Thursday, 30 October 2008

A Nice Green Leaf: I should Coco


Visitors to the Palm House at Kew often stop to marvel at the seed of a Coco de Mer. The so-called "Seychelles Nut" has the doublefold honour firstly of producing the biggest seeds in the world, weighing in at a sturdy 17 kilos, but also looking remarkably like a curvy lady's bum.

However today's news revealed they now have a further claim to fame, playing a crucial but slightly unexpected role  in a current significant case concerning British tax law. Millionaire businessman Robert Gaines-Cooper is claiming that since the seventies he's actually been resident in the Seychelles, despite the fact that his wife, son and vintage car collection all reside in homely Oxfordshire.

The bit of the case that made me sit up, though, is where Gaines-Cooper claims that it's his coco-de-mer plantation that really proves he is committed to the Seychelles. "there would have been no point in his planting a notoriously slow-growing coco-de-mer tree at Plantation Bois Noir in the 1970s if he had intended to move on", say his lawyers, according to today's Times.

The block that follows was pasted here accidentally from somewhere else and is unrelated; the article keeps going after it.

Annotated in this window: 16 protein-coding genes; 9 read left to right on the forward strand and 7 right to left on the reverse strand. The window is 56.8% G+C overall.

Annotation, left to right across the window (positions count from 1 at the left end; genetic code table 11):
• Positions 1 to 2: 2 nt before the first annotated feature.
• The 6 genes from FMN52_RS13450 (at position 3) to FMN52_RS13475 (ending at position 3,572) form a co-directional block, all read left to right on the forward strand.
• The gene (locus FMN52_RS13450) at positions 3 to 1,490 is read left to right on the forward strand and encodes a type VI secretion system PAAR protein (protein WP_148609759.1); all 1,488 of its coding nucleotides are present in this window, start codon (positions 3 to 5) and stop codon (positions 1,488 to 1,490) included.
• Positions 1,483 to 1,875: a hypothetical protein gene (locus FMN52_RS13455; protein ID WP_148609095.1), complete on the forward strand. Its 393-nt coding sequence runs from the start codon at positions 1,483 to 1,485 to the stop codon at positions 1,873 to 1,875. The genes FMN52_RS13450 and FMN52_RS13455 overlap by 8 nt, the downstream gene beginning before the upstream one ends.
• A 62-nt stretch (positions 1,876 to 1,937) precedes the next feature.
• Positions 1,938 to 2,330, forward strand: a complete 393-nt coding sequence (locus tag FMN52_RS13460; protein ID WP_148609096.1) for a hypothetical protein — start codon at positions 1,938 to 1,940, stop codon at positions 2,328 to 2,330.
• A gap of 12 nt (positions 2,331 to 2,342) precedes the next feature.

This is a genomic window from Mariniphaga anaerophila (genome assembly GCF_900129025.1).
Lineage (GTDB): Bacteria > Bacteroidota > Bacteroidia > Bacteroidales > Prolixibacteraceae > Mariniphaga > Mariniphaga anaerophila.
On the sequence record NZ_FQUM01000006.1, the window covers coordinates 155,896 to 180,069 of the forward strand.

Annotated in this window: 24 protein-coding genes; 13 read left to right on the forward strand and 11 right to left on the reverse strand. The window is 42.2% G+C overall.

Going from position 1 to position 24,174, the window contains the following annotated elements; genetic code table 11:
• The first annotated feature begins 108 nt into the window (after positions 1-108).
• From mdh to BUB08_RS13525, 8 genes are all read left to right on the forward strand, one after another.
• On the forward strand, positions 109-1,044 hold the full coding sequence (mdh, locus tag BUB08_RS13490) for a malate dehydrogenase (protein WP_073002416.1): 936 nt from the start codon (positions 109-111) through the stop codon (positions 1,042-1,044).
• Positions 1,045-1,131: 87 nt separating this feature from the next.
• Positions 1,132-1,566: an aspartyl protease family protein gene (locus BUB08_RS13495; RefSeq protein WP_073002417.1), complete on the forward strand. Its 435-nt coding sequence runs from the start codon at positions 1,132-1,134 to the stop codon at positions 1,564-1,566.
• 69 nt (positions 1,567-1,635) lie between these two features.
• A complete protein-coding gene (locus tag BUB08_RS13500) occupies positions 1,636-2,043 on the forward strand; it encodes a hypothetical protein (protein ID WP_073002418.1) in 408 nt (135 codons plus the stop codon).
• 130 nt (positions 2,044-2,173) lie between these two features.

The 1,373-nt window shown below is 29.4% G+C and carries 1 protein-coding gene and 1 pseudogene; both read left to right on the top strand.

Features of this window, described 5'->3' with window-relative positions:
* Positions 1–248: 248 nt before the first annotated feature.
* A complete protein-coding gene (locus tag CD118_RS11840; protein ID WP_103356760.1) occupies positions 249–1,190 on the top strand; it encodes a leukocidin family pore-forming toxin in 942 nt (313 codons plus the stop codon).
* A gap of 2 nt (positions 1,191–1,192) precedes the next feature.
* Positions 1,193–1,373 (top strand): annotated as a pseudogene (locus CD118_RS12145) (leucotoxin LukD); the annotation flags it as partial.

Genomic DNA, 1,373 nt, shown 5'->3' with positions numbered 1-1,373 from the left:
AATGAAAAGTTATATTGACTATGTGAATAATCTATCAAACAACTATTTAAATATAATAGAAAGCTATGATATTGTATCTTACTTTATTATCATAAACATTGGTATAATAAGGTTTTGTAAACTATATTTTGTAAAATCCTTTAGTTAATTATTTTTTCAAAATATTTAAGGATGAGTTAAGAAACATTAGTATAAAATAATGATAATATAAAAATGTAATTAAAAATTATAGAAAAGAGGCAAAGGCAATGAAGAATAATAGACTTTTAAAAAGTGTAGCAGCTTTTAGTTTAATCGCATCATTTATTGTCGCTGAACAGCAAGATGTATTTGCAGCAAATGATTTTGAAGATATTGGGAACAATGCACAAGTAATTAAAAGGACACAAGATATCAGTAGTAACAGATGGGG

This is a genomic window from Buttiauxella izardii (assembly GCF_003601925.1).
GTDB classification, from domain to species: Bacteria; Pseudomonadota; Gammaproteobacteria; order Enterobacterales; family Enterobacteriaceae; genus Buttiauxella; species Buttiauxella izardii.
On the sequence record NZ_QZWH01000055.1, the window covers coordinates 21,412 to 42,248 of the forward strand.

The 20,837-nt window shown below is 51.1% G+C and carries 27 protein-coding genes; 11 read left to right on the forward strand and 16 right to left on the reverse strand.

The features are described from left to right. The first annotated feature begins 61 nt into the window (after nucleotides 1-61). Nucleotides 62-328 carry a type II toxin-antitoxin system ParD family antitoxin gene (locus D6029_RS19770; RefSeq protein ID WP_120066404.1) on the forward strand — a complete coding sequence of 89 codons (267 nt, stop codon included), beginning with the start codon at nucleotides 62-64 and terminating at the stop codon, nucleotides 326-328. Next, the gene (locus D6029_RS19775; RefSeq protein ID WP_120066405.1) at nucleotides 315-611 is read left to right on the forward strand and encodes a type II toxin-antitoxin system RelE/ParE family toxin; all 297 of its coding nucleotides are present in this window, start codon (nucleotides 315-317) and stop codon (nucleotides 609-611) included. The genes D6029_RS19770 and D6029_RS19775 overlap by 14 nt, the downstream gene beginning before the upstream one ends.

I love the idea that planting slow-growing trees proves that's where you "really" live. And that British tax law is so complicated that you have to prove where it is that your heart is, to find out where your home is.

Saturday, 25 October 2008

A Nice Green Leaf: All across the Cosmos

By Emma Townshend

Now that autumn is officially here I think it might be time to resurrect "Plant of the Week". Over the summer months there's so much in bloom to choose from that you don't really need a Plant of the Week, but lately I've found that familiar feeling of gratitude has been returning, whenever I see something looking particularly dandy amongst the piles of fading foliage.

This week I've especially noticed Cosmos doing its girly Barbie pink thing in the bursts of autumnal sunshine. Cosmos is a half-hardy annual, so it needs to be grown from scratch every year. You can't even think about planting it out until frost is a thing of the past, so it's a start off-on-a-windowsill job, and it'll be gone the first night the temperature dips below freezing.

Despite all this tenderness, though, it's still looking gaudy and delightful in gardens at present. Varieties that people I know approve: Sarah Raven's Dazzler, and T&M's verging on the Ku Klux "Purity". But actually most mere mortals buy it in £2.99 trays from Homebase as far as I can make out, with roughly similar results.